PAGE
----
The Backlog

by Christine Borne 


Amanda finished writing the answer to her last question and looked up. “What about the backlog? Can you tell me a little bit about your strategy for processing the backlog?”

It was a good question, a question that shouldn’t have been unexpected in an interview for Archives Processing Supervisor. More often than not, the question was answered with a chuckle and an eye roll, and maybe a “well, we hope to win the lottery and hire 400 people to process it!” Or, more promisingly, an actual plan or National Endowment for the Humanities grant in the pipeline.

It wasn’t a secret: historical societies were too often staffed by generations of people who were too nice to say no, and before you knew it, 1816 was 1916 and then 2016 and you had two hundred years’ worth of boxes of family papers and rolled-up maps, of photographs of people at picnics and building dedications and annual events that had long ago ceased being held, and of records of community groups whose communities had died out or been assimilated or whose purpose was simply rendered unnecessary by progress. Sure, it was a little embarrassing to admit you were the community attic, but smart organizations at least had a plan in place, a list of processing priorities assembled from a careful analysis of researcher needs and trends. Leaving the backlog unaddressed entirely, to pile up indefinitely, turned you from an archivist into a hoarder.

The reaction this question provoked in the three interviewers across the table from Amanda was strange.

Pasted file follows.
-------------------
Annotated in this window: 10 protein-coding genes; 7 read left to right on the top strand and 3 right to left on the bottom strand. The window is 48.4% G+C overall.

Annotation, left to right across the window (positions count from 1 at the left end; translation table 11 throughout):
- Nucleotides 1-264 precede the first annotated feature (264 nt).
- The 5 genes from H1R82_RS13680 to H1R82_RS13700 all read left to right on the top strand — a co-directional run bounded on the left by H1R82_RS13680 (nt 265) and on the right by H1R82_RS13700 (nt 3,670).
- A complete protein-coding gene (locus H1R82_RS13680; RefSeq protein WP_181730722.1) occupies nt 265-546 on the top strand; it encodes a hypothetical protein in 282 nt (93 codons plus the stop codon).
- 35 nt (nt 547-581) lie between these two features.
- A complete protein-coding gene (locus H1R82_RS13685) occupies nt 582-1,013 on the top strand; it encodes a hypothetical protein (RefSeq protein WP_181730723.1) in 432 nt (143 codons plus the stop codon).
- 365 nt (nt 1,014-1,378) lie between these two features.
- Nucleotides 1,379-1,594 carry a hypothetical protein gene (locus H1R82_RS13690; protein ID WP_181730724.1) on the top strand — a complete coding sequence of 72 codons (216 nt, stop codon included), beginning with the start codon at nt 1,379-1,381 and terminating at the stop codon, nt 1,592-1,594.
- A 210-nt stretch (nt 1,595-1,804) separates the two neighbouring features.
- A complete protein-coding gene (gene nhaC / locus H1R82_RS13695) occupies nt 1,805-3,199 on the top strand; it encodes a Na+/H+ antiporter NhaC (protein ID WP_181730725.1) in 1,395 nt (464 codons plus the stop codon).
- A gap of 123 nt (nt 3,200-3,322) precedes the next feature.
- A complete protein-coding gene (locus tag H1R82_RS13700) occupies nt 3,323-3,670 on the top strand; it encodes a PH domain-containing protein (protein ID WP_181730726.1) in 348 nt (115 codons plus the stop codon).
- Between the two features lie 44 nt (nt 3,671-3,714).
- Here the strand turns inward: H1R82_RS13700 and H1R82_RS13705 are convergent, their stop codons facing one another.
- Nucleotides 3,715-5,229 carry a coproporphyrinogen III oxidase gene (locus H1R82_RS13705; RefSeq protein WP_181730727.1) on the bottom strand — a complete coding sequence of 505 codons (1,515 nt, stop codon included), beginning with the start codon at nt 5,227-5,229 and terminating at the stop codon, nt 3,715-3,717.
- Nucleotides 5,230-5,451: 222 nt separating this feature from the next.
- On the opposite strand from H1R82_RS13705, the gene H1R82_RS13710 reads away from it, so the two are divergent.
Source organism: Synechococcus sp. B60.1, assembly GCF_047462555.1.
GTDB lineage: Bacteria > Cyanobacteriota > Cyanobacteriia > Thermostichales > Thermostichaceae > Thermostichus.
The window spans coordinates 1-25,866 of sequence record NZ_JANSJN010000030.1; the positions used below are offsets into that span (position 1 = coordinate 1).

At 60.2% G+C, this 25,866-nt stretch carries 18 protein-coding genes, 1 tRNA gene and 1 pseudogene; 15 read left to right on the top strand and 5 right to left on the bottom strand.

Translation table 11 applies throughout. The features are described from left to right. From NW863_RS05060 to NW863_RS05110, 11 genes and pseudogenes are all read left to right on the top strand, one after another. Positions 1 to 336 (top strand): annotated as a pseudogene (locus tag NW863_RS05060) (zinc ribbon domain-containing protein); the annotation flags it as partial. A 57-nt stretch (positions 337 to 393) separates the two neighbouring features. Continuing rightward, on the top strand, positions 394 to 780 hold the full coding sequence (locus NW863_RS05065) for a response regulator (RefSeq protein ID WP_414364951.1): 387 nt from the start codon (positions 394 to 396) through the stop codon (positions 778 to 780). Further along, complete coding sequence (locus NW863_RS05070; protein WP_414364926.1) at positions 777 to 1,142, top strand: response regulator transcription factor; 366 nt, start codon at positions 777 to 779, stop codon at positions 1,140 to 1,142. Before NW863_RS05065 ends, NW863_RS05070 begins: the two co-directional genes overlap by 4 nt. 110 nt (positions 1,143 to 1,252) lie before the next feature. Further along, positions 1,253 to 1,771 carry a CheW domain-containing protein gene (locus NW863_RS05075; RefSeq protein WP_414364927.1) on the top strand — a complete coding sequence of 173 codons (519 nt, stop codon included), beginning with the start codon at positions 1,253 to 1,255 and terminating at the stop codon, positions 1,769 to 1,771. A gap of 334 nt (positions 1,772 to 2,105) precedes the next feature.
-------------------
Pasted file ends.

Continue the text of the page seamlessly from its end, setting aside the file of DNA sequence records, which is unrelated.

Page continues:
The woman on the left, a slight, older woman with a sweep of salt-and-pepper hair and tiny, round glasses, put her pencil down and closed her eyes. Henriette Schultz, her nametag read. Collections Manager. The woman on the right, young and mousy with her black hair pulled back in a bun too severe for her age, froze, and looked like she would have scurried under the table like a cat sensing a trip to the V-E-T, if she could have gotten away with it. Rachel Novak, Special Projects Assistant, said her nametag.

The woman in the center, whose nametag said Marybeth Cousins, Curator of Manuscripts, just chuckled.

“Don’t worry about the backlog, dear,” she said. Marybeth was bosomy, with a floral print quilted vest and dyed-red hair permed in a way Amanda hadn’t realized hairdressers knew how to do anymore. “We have . . . other projects in mind.”

It was a disappointing answer, but a job was a job.

As she was leaving, Amanda overheard one of the interviewers, the slight woman with the round glasses, say, “She asked a lot of questions.” It wasn’t until later that Amanda realized this hadn’t been meant as a positive.


The New Prague Historical Society was located in a massive brick edifice with a sharp-sloping roof that was, Amanda learned from Wikipedia, built in the German Renaissance style. A squat, concrete-block annex had been attached sometime during the 1980s, and it seemed that all of the staff offices had been crammed into it.

Amanda found Marybeth Cousins in one of these offices.

“I want to thank you again for the opportunity,” she said. “I’m really excited to learn about the community here in New Prague.

“It’s New Prague, dear, remember.” She pronounced it to rhyme with plague. “And there is a lot to learn, oh my! We have a very long and rich history here, oh yes. My ancestors go back to, well, the very beginning!” She got up from her desk. Amanda saw that she was wearing a different floral vest. She must have a closet full, she thought.

“My colleagues really wanted to be here for your first day,” said Marybeth, pouring a cup of tea from a red tartan thermos. “But I sent them to a team-building workshop up in the city. Team building is so important, don’t you think?” She didn’t wait for Amanda to answer. “Well, how about I give you the grand tour?”